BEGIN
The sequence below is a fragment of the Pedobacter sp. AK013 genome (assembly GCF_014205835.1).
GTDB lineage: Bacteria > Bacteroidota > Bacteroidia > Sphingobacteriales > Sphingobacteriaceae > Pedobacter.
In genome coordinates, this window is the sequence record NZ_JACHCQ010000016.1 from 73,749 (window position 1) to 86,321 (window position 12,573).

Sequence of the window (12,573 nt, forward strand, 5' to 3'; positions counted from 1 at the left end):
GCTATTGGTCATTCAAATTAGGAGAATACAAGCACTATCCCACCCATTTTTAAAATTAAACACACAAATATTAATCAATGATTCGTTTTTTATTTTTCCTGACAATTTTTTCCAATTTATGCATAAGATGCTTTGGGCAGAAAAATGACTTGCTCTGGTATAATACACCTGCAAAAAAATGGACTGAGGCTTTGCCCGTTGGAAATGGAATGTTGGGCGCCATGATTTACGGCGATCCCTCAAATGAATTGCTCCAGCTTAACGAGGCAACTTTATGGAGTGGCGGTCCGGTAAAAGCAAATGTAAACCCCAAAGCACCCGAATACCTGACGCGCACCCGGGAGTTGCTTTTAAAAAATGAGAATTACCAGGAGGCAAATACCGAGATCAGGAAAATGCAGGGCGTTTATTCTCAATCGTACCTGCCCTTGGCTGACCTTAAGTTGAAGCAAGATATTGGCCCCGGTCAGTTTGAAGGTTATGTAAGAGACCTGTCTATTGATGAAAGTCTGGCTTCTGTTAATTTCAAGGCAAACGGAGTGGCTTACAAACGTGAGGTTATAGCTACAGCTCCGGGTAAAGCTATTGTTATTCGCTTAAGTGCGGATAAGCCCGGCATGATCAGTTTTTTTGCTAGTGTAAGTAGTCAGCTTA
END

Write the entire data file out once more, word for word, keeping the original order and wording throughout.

The sequence below is a fragment of the Pedobacter sp. AK013 genome (assembly GCF_014205835.1).
GTDB lineage: Bacteria > Bacteroidota > Bacteroidia > Sphingobacteriales > Sphingobacteriaceae > Pedobacter.
In genome coordinates, this window is the sequence record NZ_JACHCQ010000016.1 from 73,749 (window position 1) to 86,321 (window position 12,573).

Sequence of the window (12,573 nt, forward strand, 5' to 3'; positions counted from 1 at the left end):
GCTATTGGTCATTCAAATTAGGAGAATACAAGCACTATCCCACCCATTTTTAAAATTAAACACACAAATATTAATCAATGATTCGTTTTTTATTTTTCCTGACAATTTTTTCCAATTTATGCATAAGATGCTTTGGGCAGAAAAATGACTTGCTCTGGTATAATACACCTGCAAAAAAATGGACTGAGGCTTTGCCCGTTGGAAATGGAATGTTGGGCGCCATGATTTACGGCGATCCCTCAAATGAATTGCTCCAGCTTAACGAGGCAACTTTATGGAGTGGCGGTCCGGTAAAAGCAAATGTAAACCCCAAAGCACCCGAATACCTGACGCGCACCCGGGAGTTGCTTTTAAAAAATGAGAATTACCAGGAGGCAAATACCGAGATCAGGAAAATGCAGGGCGTTTATTCTCAATCGTACCTGCCCTTGGCTGACCTTAAGTTGAAGCAAGATATTGGCCCCGGTCAGTTTGAAGGTTATGTAAGAGACCTGTCTATTGATGAAAGTCTGGCTTCTGTTAATTTCAAGGCAAACGGAGTGGCTTACAAACGTGAGGTTATAGCTACAGCTCCGGGTAAAGCTATTGTTATTCGCTTAAGTGCGGATAAGCCCGGCATGATCAGTTTTTTTGCTAGTGTAAGTAGTCAGCTTA